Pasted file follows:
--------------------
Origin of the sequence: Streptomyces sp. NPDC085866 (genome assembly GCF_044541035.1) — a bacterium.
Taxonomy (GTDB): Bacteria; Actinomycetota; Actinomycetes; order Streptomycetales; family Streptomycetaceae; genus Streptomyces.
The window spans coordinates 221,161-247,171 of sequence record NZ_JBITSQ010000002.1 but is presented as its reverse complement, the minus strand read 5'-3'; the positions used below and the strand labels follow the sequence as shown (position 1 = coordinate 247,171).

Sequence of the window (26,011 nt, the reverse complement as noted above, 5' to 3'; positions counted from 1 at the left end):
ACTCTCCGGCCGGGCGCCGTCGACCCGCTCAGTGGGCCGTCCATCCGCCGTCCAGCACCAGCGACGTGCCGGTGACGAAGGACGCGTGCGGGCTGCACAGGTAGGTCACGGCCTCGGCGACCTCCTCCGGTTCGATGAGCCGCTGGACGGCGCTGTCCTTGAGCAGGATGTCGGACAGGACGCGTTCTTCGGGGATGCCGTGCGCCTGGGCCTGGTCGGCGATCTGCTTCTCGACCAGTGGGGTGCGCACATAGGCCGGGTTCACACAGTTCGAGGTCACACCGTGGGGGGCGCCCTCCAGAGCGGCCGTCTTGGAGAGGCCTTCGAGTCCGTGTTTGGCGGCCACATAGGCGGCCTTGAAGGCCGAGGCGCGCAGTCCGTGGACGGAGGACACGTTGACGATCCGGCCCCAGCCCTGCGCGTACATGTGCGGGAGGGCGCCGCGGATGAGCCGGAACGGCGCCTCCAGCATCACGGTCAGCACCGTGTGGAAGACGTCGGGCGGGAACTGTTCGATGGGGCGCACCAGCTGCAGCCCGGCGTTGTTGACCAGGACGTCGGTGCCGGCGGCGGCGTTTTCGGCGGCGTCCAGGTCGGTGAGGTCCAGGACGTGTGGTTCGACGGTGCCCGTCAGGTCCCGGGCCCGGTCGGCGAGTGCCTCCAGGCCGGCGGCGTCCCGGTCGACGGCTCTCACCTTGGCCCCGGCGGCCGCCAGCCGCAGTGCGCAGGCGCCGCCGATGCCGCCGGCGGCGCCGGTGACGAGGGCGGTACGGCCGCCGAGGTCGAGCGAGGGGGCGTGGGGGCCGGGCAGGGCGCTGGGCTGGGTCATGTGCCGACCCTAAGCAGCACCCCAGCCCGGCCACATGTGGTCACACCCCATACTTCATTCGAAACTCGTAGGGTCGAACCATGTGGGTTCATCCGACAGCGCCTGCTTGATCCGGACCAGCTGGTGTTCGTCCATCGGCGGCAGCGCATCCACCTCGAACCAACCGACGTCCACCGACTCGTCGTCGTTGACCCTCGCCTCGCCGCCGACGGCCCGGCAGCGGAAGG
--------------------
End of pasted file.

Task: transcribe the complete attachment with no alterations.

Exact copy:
Origin of the sequence: Streptomyces sp. NPDC085866 (genome assembly GCF_044541035.1) — a bacterium.
Taxonomy (GTDB): Bacteria; Actinomycetota; Actinomycetes; order Streptomycetales; family Streptomycetaceae; genus Streptomyces.
The window spans coordinates 221,161-247,171 of sequence record NZ_JBITSQ010000002.1 but is presented as its reverse complement, the minus strand read 5'-3'; the positions used below and the strand labels follow the sequence as shown (position 1 = coordinate 247,171).

Sequence of the window (26,011 nt, the reverse complement as noted above, 5' to 3'; positions counted from 1 at the left end):
ACTCTCCGGCCGGGCGCCGTCGACCCGCTCAGTGGGCCGTCCATCCGCCGTCCAGCACCAGCGACGTGCCGGTGACGAAGGACGCGTGCGGGCTGCACAGGTAGGTCACGGCCTCGGCGACCTCCTCCGGTTCGATGAGCCGCTGGACGGCGCTGTCCTTGAGCAGGATGTCGGACAGGACGCGTTCTTCGGGGATGCCGTGCGCCTGGGCCTGGTCGGCGATCTGCTTCTCGACCAGTGGGGTGCGCACATAGGCCGGGTTCACACAGTTCGAGGTCACACCGTGGGGGGCGCCCTCCAGAGCGGCCGTCTTGGAGAGGCCTTCGAGTCCGTGTTTGGCGGCCACATAGGCGGCCTTGAAGGCCGAGGCGCGCAGTCCGTGGACGGAGGACACGTTGACGATCCGGCCCCAGCCCTGCGCGTACATGTGCGGGAGGGCGCCGCGGATGAGCCGGAACGGCGCCTCCAGCATCACGGTCAGCACCGTGTGGAAGACGTCGGGCGGGAACTGTTCGATGGGGCGCACCAGCTGCAGCCCGGCGTTGTTGACCAGGACGTCGGTGCCGGCGGCGGCGTTTTCGGCGGCGTCCAGGTCGGTGAGGTCCAGGACGTGTGGTTCGACGGTGCCCGTCAGGTCCCGGGCCCGGTCGGCGAGTGCCTCCAGGCCGGCGGCGTCCCGGTCGACGGCTCTCACCTTGGCCCCGGCGGCCGCCAGCCGCAGTGCGCAGGCGCCGCCGATGCCGCCGGCGGCGCCGGTGACGAGGGCGGTACGGCCGCCGAGGTCGAGCGAGGGGGCGTGGGGGCCGGGCAGGGCGCTGGGCTGGGTCATGTGCCGACCCTAAGCAGCACCCCAGCCCGGCCACATGTGGTCACACCCCATACTTCATTCGAAACTCGTAGGGTCGAACCATGTGGGTTCATCCGACAGCGCCTGCTTGATCCGGACCAGCTGGTGTTCGTCCATCGGCGGCAGCGCATCCACCTCGAACCAACCGACGTCCACCGACTCGTCGTCGTTGACCCTCGCCTCGCCGCCGACGGCCCGGCAGCGGAAGG